Etiquette may not be at the forefront of the parents’ minds when a baby is on its way but births and christenings are rites of passage, which have accrued traditions in British culture. There are established guidelines and contemporary considerations relating to announcing births, presents and ceremonies, about which it is helpful to be informed, although personal style will always play a major role when it comes to the choices of any given family.
Traditionally, it is the father’s responsibility to spread the good news, but a grandparent or other relation often shares the duty. Immediate family and close friends should be informed as soon as possible by telephone; it is sensible to prepare a list in advance of those nearest and dearest that require a phone call.
Other family and friends can then be contacted and it is customary to use other media – for example, text message, email – to spread the word. It is essential that the most important people have learnt of the news in person before it is announced on social media sites.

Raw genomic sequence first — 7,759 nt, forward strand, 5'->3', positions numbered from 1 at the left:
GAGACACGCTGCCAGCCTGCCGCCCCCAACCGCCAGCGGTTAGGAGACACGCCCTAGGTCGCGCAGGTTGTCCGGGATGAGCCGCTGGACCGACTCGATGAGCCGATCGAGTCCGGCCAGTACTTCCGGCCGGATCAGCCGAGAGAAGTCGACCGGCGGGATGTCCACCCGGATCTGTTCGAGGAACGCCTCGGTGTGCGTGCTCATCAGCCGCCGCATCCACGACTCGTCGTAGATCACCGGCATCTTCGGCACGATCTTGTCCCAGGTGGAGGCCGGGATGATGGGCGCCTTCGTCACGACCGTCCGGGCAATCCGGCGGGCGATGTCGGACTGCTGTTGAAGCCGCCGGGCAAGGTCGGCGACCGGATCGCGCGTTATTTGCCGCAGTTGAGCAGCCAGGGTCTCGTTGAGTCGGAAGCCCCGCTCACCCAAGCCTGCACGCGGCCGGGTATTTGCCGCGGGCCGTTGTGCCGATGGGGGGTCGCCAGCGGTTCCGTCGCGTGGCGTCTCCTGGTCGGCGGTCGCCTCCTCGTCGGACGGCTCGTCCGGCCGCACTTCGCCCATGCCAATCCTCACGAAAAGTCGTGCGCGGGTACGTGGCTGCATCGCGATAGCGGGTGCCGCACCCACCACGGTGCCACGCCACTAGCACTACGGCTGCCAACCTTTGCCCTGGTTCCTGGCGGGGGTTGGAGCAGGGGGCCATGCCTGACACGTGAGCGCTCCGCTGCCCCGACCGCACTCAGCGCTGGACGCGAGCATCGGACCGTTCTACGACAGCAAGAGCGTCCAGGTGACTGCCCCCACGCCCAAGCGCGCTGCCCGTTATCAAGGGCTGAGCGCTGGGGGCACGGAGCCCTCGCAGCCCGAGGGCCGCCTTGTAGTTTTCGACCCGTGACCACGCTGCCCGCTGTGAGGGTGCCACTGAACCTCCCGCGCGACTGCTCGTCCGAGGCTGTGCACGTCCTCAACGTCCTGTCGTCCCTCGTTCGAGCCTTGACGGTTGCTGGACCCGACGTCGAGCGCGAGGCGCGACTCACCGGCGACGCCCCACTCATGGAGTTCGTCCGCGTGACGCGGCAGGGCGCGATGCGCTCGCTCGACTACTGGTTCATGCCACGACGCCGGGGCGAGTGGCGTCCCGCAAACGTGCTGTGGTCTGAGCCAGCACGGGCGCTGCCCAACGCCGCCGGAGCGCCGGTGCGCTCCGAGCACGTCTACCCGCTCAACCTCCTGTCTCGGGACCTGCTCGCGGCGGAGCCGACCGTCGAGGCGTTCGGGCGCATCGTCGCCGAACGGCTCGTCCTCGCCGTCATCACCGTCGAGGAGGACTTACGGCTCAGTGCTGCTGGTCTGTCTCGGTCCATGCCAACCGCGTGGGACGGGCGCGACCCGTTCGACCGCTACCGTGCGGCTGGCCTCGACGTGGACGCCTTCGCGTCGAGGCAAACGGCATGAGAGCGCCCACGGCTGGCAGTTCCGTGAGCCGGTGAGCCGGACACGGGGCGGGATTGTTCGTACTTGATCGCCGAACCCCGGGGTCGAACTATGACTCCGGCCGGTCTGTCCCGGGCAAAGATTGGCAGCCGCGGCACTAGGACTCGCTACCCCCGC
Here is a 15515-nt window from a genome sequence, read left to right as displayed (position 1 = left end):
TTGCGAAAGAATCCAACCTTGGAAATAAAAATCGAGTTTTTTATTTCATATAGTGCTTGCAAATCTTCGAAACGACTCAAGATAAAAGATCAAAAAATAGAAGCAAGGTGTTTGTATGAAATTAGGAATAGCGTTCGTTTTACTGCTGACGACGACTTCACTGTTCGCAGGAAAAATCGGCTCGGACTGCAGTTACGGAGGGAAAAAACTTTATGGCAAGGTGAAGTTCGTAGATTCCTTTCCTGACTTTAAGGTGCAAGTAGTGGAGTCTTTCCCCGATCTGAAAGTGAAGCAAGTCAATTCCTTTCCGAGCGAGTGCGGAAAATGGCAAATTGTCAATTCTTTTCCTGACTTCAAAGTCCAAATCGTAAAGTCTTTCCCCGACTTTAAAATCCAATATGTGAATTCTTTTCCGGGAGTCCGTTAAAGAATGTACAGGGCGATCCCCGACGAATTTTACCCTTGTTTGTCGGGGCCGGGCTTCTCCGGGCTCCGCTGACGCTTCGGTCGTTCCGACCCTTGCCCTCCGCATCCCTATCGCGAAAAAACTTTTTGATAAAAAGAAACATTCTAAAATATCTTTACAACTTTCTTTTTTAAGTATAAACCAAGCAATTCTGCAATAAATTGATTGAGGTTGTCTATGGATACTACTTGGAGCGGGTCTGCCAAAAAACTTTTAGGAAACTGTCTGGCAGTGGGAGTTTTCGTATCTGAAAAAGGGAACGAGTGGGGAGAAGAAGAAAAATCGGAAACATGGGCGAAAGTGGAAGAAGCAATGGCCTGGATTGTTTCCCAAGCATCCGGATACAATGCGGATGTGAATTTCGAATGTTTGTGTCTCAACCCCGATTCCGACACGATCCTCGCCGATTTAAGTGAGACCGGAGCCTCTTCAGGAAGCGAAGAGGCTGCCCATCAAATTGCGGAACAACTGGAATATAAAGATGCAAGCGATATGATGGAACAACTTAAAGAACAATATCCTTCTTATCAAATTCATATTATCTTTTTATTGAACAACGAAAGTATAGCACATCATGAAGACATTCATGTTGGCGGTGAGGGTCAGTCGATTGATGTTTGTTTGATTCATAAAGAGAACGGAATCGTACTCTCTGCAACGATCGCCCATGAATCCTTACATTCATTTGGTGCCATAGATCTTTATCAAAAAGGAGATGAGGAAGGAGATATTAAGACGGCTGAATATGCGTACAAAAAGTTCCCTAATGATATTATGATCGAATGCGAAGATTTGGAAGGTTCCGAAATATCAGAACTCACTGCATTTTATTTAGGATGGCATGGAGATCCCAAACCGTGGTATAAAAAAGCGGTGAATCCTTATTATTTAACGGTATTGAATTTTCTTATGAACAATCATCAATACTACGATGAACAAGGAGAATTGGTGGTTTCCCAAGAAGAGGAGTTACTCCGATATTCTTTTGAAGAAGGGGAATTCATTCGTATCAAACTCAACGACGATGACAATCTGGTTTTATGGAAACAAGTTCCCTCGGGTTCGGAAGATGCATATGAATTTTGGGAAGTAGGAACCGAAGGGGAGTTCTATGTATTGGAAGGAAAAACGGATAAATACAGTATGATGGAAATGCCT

Cards, sometimes complete with a coloured ribbon (or a photograph), may be sent out at a slightly later stage, with details such as the baby’s weight, if desired. Often, this may double up as a thank-you card if a present has been received.
If there are complications, the announcement may be delayed until the health or wellbeing of the mother and baby are known.
Birth announcements in the paper are traditionally very simple and succinct. Announcements are usually confined to the broadsheets – effectively The Times and Daily Telegraph, though fewer people now do both – or, if appropriate, a local newspaper.
A traditional announcement would read: Debrett – On 20th August to John and Charlotte (née Berkeley), a daughter, Caroline Jane.
Unmarried couples will use both parents’ first name(s) and surname. For example: Maddox – On 20th August to Richard Maddox and Ilsa Curzon, a daughter, Alice Louise.
Single parents may use only one parent’s name. For example: Curzon – On 20th August to Ilsa, a daughter, Lucy Claire.
If it is not a first child the sibling may be named (for example, ‘a sister for Joanna’) and occasionally the hospital (certain fashionable private London hospitals include the announcements in their package and always name themselves). Additions such as ‘much loved’ or thanks to the medical team are less traditional but may be included and may reflect particular circumstances.
It used to be rare to announce the adoption of a child but is now much less so. Some parents choose to send out cards and the traditional wording would read: